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Yegana and Matlab tell a multi-faceted story as diverse as the juicy pomegranate seeds

Yegana Nuriyeva, a beneficiary of the EU funded Support to Transformation and Achievement of Excellence in Pomegranate Value Chain (STEP) Project, is well known as the owner of Nar Vadisi (Pomegranate Valley) tourist facility in Garamaryam, a rural settlement of Goychay, an administrative district in the central part of Azerbaijan. For her part, Yegana blushes a bit at how she is introduced to others. Asked about their pomegranate orchard, she answers: “Ask Matlab, not me, for he knows better. That orchard is his brainchild that he has nurtured days and nights over the past 18 years.”

I turn to Matlab who continues: “I wanted to abandon this orchard several years ago. I lost my heart in cultivating it. Had Yegana not been beside me I would have probably left it to the mercy of fate. Yegana leased a new life to this land.”

While listening to them, I started picturing an unadulterated, bright, solid, and appealing pomegranate fruit. While talking with them, I gained the impression as if I was cutting that fruit to expose it inside out to get an insight into its secrets. The seeds were granulated like coral beans – some were prepared for Germany, while others were packed up for France, and the remaining were set aside for Azerbaijan. In my mind it was not possible to bring all the seeds together.

Matlab: It was the autumn of 2020. I was tired of the orchard, so I decided to cut the shrubs off. Then I realised that I couldn’t bring myself to do that. Like a caring parent who knows all their children, I know every single one of the 2,500 pomegranate shrubs in my orchard. I worked hard to nurture each of them. It was at that point in time that Yegana lent me a helping hand to carry on.

Yegana: Meanwhile, our youngest child went to France to continue his education. With his departure, our apartment looked empty. Our daughters had left before and spent several years studying in Germany. All of a sudden, I felt lonely. My conscience got in the way, and I accompanied Matlab from Baku, the capital, to our village [some 200 km west away from Baku]. We settled down in our small, one-room house that was in poor condition. We worked at the orchard during the daytime and spent nights in our house in Ismayilli [neighboring administrative district]. It was February. We were pruning shrubs with cold, freezing hands, and did not have money to hire laborers. We did not get outside help. Quite the contrary, many blamed Matlab saying that they thought he would relocate to Baku and they would follow in the hope of his support. And he returned to the village. I could not weigh on my conscience to leave him alone during that turbulent period of time. After all, he spent years on the roads, travelling between Ismayilli, Goychay, and Baku, to make this pomegranate orchard last.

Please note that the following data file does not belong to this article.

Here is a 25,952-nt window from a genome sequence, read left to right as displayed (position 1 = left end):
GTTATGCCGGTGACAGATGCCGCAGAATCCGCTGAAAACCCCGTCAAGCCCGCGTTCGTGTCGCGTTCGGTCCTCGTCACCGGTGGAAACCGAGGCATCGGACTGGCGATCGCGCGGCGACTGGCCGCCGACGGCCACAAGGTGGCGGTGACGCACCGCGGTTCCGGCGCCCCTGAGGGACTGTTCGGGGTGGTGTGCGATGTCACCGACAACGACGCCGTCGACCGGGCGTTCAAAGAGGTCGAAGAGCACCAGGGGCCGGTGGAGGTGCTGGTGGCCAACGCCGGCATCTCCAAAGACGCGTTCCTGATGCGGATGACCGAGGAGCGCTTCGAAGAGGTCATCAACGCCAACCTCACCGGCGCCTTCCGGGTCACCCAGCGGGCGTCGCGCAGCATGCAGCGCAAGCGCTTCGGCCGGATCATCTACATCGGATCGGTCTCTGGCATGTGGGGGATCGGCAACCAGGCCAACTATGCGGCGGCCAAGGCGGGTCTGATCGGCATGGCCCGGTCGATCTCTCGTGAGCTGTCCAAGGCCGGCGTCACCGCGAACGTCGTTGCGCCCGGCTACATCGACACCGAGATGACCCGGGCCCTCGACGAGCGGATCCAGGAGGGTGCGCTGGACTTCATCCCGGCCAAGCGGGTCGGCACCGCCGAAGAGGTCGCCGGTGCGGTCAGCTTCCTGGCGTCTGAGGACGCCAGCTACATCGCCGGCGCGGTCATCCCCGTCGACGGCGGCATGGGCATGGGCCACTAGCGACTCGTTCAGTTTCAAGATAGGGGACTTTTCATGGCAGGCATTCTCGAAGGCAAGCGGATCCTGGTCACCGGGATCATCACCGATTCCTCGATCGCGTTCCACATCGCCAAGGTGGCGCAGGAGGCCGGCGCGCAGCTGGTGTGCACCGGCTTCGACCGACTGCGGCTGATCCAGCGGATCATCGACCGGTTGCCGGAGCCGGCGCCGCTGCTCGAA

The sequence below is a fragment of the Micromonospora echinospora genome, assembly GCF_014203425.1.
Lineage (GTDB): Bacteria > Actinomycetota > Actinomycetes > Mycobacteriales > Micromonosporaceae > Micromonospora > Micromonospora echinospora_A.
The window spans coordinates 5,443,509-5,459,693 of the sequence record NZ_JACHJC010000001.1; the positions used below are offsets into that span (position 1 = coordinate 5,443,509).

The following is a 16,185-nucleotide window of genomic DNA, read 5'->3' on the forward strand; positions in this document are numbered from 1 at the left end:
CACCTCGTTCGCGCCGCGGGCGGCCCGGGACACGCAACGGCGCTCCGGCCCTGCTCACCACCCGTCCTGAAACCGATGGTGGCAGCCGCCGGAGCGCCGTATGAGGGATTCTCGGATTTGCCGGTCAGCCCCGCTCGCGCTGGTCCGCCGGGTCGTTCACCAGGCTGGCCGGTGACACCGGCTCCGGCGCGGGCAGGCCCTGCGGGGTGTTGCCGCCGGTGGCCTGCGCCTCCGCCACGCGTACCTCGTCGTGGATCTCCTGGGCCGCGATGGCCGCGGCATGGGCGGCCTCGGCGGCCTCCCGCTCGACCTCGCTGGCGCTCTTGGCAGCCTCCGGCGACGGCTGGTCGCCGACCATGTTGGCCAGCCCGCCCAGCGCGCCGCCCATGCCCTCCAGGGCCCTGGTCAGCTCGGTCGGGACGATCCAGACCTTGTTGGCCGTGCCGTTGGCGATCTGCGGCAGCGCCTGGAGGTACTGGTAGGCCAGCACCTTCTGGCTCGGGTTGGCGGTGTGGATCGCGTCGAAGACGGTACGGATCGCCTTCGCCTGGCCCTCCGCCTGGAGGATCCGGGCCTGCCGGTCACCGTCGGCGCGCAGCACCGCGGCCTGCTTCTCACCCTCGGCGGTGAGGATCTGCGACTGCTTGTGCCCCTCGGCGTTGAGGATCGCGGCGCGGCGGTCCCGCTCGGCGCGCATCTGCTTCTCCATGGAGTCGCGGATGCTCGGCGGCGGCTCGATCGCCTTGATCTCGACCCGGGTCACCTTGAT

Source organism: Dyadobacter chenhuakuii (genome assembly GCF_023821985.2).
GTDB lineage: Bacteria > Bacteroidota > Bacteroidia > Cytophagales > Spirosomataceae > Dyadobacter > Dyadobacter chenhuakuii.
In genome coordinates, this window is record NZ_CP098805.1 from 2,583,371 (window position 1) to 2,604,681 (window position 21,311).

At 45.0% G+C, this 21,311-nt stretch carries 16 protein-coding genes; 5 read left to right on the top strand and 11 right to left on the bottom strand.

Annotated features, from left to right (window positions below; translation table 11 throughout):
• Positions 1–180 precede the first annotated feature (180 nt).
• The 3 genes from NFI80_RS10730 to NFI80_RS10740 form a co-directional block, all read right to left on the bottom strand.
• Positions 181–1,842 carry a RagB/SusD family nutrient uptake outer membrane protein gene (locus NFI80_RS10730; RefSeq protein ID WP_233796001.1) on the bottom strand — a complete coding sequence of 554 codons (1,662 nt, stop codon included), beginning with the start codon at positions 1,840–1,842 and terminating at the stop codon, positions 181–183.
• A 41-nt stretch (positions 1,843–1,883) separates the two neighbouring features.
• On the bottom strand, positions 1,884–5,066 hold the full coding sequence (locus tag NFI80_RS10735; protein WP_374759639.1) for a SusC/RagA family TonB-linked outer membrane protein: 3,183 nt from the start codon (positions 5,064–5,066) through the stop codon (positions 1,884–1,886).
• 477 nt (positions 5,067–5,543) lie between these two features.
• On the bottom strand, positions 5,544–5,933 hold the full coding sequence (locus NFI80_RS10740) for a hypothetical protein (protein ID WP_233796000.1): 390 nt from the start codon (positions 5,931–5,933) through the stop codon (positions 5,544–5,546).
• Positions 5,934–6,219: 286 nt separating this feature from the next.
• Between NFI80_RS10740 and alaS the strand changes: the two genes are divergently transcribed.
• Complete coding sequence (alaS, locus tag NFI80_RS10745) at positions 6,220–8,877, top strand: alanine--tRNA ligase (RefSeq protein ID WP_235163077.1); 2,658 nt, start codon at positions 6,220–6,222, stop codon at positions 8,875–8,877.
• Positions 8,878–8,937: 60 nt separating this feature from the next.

Matlab is a native of Goychay’s Shahsoltanli village, while Yegana comes from Mijan village. Matlab bought 20 ha of land in Garamaryam at the dawn of the 21st century from the owners of land parcels that were allocated under the land reform. At that time the Nuriyevs had lived in Baku for ten years. Although Matlab was a technologist by educational background he made his earnings from self-employment, while Yegana, a nurse by training, did not work and dedcicated her life to looking after their children.

Yegana: Matlab is like a jack of all trades. He always toiled and moiled to pay the family bills. Although he is a technologist, he was suddenly inspired to start nurturing the soil, and made his own decision on what he would cultivate. He said it was the pomegranate that belonged in Goychay, and he laid out a pomegranate orchard on four hectares of land. Several years later, he had to regenerate after frost-hit the orchard. During these years, there were just a few people with an unfading hope for our success. Despite all challenges, Matlab always remains self-confident.

Matlab: Water is the biggest concern in this part of Goychay. I could get enough water (to irrigate the orchard) when the shrubs were small. It is getting more difficult nowadays, for grown pomegranate shrubs need to absorb water twice a week. We struggle with this issue. Almost 20 percent of our revenue (from the orchard) goes to cover the cost of water supply.